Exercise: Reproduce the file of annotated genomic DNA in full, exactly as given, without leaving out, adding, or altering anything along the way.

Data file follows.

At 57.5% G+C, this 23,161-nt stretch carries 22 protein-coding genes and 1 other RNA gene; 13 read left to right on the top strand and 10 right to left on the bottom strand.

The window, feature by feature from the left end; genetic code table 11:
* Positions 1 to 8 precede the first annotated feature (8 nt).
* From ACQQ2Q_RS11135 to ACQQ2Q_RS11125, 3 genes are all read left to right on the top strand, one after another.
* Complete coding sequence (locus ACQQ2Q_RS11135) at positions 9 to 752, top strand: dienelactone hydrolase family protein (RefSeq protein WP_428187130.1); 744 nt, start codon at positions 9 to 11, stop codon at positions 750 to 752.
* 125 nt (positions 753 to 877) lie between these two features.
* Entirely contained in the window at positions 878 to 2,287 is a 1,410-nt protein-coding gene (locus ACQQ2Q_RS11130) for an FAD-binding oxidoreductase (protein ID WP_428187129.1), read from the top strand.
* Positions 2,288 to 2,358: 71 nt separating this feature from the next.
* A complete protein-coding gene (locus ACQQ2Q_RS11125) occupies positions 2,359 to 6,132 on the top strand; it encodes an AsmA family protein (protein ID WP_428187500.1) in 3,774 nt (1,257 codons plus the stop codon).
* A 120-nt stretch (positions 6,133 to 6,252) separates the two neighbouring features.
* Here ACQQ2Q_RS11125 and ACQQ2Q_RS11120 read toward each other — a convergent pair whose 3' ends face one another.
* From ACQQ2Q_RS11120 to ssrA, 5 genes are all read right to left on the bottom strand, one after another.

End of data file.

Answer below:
At 57.5% G+C, this 23,161-nt stretch carries 22 protein-coding genes and 1 other RNA gene; 13 read left to right on the top strand and 10 right to left on the bottom strand.

The window, feature by feature from the left end; genetic code table 11:
* Positions 1 to 8 precede the first annotated feature (8 nt).
* From ACQQ2Q_RS11135 to ACQQ2Q_RS11125, 3 genes are all read left to right on the top strand, one after another.
* Complete coding sequence (locus ACQQ2Q_RS11135) at positions 9 to 752, top strand: dienelactone hydrolase family protein (RefSeq protein WP_428187130.1); 744 nt, start codon at positions 9 to 11, stop codon at positions 750 to 752.
* 125 nt (positions 753 to 877) lie between these two features.
* Entirely contained in the window at positions 878 to 2,287 is a 1,410-nt protein-coding gene (locus ACQQ2Q_RS11130) for an FAD-binding oxidoreductase (protein ID WP_428187129.1), read from the top strand.
* Positions 2,288 to 2,358: 71 nt separating this feature from the next.
* A complete protein-coding gene (locus ACQQ2Q_RS11125) occupies positions 2,359 to 6,132 on the top strand; it encodes an AsmA family protein (protein ID WP_428187500.1) in 3,774 nt (1,257 codons plus the stop codon).
* A 120-nt stretch (positions 6,133 to 6,252) separates the two neighbouring features.
* Here ACQQ2Q_RS11125 and ACQQ2Q_RS11120 read toward each other — a convergent pair whose 3' ends face one another.
* From ACQQ2Q_RS11120 to ssrA, 5 genes are all read right to left on the bottom strand, one after another.